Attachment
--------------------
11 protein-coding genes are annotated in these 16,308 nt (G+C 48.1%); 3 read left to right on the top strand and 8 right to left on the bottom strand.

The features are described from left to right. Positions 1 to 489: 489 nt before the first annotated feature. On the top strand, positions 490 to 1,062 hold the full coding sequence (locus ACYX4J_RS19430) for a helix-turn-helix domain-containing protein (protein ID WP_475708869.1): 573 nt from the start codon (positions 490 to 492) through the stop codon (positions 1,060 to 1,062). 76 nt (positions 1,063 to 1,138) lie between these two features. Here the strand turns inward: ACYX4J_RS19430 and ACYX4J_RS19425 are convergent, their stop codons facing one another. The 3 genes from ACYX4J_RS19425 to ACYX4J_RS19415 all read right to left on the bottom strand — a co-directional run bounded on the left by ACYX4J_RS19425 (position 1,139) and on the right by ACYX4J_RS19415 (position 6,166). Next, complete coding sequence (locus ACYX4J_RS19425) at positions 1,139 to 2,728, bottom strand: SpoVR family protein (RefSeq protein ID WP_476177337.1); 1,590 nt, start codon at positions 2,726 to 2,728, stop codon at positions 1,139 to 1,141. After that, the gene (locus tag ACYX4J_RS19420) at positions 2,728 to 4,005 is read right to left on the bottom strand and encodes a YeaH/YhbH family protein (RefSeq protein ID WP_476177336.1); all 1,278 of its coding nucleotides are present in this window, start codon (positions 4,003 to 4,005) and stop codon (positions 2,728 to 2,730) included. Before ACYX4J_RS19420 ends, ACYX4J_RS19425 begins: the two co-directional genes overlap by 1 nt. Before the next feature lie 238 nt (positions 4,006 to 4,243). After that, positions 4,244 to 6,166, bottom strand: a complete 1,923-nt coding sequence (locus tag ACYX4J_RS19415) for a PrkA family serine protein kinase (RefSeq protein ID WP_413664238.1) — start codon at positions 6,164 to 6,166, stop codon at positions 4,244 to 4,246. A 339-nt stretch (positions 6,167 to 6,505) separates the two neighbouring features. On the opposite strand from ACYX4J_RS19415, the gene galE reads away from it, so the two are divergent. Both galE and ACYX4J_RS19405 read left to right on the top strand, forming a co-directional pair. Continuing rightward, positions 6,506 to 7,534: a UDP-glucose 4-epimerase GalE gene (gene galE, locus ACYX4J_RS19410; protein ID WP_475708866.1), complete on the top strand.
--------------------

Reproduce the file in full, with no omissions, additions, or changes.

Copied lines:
11 protein-coding genes are annotated in these 16,308 nt (G+C 48.1%); 3 read left to right on the top strand and 8 right to left on the bottom strand.

The features are described from left to right. Positions 1 to 489: 489 nt before the first annotated feature. On the top strand, positions 490 to 1,062 hold the full coding sequence (locus ACYX4J_RS19430) for a helix-turn-helix domain-containing protein (protein ID WP_475708869.1): 573 nt from the start codon (positions 490 to 492) through the stop codon (positions 1,060 to 1,062). 76 nt (positions 1,063 to 1,138) lie between these two features. Here the strand turns inward: ACYX4J_RS19430 and ACYX4J_RS19425 are convergent, their stop codons facing one another. The 3 genes from ACYX4J_RS19425 to ACYX4J_RS19415 all read right to left on the bottom strand — a co-directional run bounded on the left by ACYX4J_RS19425 (position 1,139) and on the right by ACYX4J_RS19415 (position 6,166). Next, complete coding sequence (locus ACYX4J_RS19425) at positions 1,139 to 2,728, bottom strand: SpoVR family protein (RefSeq protein ID WP_476177337.1); 1,590 nt, start codon at positions 2,726 to 2,728, stop codon at positions 1,139 to 1,141. After that, the gene (locus tag ACYX4J_RS19420) at positions 2,728 to 4,005 is read right to left on the bottom strand and encodes a YeaH/YhbH family protein (RefSeq protein ID WP_476177336.1); all 1,278 of its coding nucleotides are present in this window, start codon (positions 4,003 to 4,005) and stop codon (positions 2,728 to 2,730) included. Before ACYX4J_RS19420 ends, ACYX4J_RS19425 begins: the two co-directional genes overlap by 1 nt. Before the next feature lie 238 nt (positions 4,006 to 4,243). After that, positions 4,244 to 6,166, bottom strand: a complete 1,923-nt coding sequence (locus tag ACYX4J_RS19415) for a PrkA family serine protein kinase (RefSeq protein ID WP_413664238.1) — start codon at positions 6,164 to 6,166, stop codon at positions 4,244 to 4,246. A 339-nt stretch (positions 6,167 to 6,505) separates the two neighbouring features. On the opposite strand from ACYX4J_RS19415, the gene galE reads away from it, so the two are divergent. Both galE and ACYX4J_RS19405 read left to right on the top strand, forming a co-directional pair. Continuing rightward, positions 6,506 to 7,534: a UDP-glucose 4-epimerase GalE gene (gene galE, locus ACYX4J_RS19410; protein ID WP_475708866.1), complete on the top strand.